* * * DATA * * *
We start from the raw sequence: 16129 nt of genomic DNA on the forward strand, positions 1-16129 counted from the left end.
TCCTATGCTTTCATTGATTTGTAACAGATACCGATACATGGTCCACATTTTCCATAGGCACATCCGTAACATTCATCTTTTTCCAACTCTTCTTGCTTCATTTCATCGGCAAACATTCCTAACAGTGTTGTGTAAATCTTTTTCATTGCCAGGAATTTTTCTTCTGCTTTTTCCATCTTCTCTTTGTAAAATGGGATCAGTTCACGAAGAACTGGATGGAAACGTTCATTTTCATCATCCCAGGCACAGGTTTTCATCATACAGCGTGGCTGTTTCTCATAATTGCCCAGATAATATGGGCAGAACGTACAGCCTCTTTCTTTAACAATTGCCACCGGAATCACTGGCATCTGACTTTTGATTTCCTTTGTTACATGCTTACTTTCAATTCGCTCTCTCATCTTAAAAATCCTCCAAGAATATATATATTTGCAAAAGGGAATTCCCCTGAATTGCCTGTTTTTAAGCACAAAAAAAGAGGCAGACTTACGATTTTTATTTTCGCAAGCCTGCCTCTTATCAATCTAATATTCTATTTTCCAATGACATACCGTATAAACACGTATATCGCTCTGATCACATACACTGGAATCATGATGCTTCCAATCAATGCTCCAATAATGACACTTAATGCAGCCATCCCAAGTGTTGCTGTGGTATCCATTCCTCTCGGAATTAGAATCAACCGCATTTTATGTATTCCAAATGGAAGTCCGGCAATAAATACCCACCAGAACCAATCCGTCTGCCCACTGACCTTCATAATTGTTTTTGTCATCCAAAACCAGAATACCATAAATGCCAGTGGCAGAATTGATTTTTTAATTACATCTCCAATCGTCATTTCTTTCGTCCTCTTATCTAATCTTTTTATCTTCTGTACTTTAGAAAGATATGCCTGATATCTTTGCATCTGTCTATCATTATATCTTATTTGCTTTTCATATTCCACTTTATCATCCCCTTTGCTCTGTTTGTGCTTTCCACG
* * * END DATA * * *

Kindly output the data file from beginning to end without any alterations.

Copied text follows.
We start from the raw sequence: 16129 nt of genomic DNA on the forward strand, positions 1-16129 counted from the left end.
TCCTATGCTTTCATTGATTTGTAACAGATACCGATACATGGTCCACATTTTCCATAGGCACATCCGTAACATTCATCTTTTTCCAACTCTTCTTGCTTCATTTCATCGGCAAACATTCCTAACAGTGTTGTGTAAATCTTTTTCATTGCCAGGAATTTTTCTTCTGCTTTTTCCATCTTCTCTTTGTAAAATGGGATCAGTTCACGAAGAACTGGATGGAAACGTTCATTTTCATCATCCCAGGCACAGGTTTTCATCATACAGCGTGGCTGTTTCTCATAATTGCCCAGATAATATGGGCAGAACGTACAGCCTCTTTCTTTAACAATTGCCACCGGAATCACTGGCATCTGACTTTTGATTTCCTTTGTTACATGCTTACTTTCAATTCGCTCTCTCATCTTAAAAATCCTCCAAGAATATATATATTTGCAAAAGGGAATTCCCCTGAATTGCCTGTTTTTAAGCACAAAAAAAGAGGCAGACTTACGATTTTTATTTTCGCAAGCCTGCCTCTTATCAATCTAATATTCTATTTTCCAATGACATACCGTATAAACACGTATATCGCTCTGATCACATACACTGGAATCATGATGCTTCCAATCAATGCTCCAATAATGACACTTAATGCAGCCATCCCAAGTGTTGCTGTGGTATCCATTCCTCTCGGAATTAGAATCAACCGCATTTTATGTATTCCAAATGGAAGTCCGGCAATAAATACCCACCAGAACCAATCCGTCTGCCCACTGACCTTCATAATTGTTTTTGTCATCCAAAACCAGAATACCATAAATGCCAGTGGCAGAATTGATTTTTTAATTACATCTCCAATCGTCATTTCTTTCGTCCTCTTATCTAATCTTTTTATCTTCTGTACTTTAGAAAGATATGCCTGATATCTTTGCATCTGTCTATCATTATATCTTATTTGCTTTTCATATTCCACTTTATCATCCCCTTTGCTCTGTTTGTGCTTTCCACG